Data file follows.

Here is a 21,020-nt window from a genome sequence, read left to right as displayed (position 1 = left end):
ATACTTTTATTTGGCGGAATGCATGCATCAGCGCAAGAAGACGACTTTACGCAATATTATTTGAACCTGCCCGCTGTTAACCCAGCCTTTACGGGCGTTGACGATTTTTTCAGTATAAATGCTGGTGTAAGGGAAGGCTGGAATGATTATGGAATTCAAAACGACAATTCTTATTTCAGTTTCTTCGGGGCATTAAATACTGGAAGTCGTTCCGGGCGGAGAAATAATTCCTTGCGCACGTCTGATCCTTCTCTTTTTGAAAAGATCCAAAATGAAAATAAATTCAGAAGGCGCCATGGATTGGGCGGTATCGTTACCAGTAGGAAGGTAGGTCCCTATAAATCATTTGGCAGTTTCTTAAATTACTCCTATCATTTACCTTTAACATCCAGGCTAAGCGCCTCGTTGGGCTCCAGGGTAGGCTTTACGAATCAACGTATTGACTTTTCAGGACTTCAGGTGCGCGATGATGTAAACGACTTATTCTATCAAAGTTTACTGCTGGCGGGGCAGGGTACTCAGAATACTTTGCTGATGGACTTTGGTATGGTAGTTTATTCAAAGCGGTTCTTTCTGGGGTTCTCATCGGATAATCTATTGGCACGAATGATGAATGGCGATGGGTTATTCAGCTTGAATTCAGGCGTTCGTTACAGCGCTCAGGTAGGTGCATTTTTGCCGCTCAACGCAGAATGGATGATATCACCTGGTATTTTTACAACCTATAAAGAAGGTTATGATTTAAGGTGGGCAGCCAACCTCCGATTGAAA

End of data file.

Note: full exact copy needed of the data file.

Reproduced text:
Here is a 21,020-nt window from a genome sequence, read left to right as displayed (position 1 = left end):
ATACTTTTATTTGGCGGAATGCATGCATCAGCGCAAGAAGACGACTTTACGCAATATTATTTGAACCTGCCCGCTGTTAACCCAGCCTTTACGGGCGTTGACGATTTTTTCAGTATAAATGCTGGTGTAAGGGAAGGCTGGAATGATTATGGAATTCAAAACGACAATTCTTATTTCAGTTTCTTCGGGGCATTAAATACTGGAAGTCGTTCCGGGCGGAGAAATAATTCCTTGCGCACGTCTGATCCTTCTCTTTTTGAAAAGATCCAAAATGAAAATAAATTCAGAAGGCGCCATGGATTGGGCGGTATCGTTACCAGTAGGAAGGTAGGTCCCTATAAATCATTTGGCAGTTTCTTAAATTACTCCTATCATTTACCTTTAACATCCAGGCTAAGCGCCTCGTTGGGCTCCAGGGTAGGCTTTACGAATCAACGTATTGACTTTTCAGGACTTCAGGTGCGCGATGATGTAAACGACTTATTCTATCAAAGTTTACTGCTGGCGGGGCAGGGTACTCAGAATACTTTGCTGATGGACTTTGGTATGGTAGTTTATTCAAAGCGGTTCTTTCTGGGGTTCTCATCGGATAATCTATTGGCACGAATGATGAATGGCGATGGGTTATTCAGCTTGAATTCAGGCGTTCGTTACAGCGCTCAGGTAGGTGCATTTTTGCCGCTCAACGCAGAATGGATGATATCACCTGGTATTTTTACAACCTATAAAGAAGGTTATGATTTAAGGTGGGCAGCCAACCTCCGATTGAAA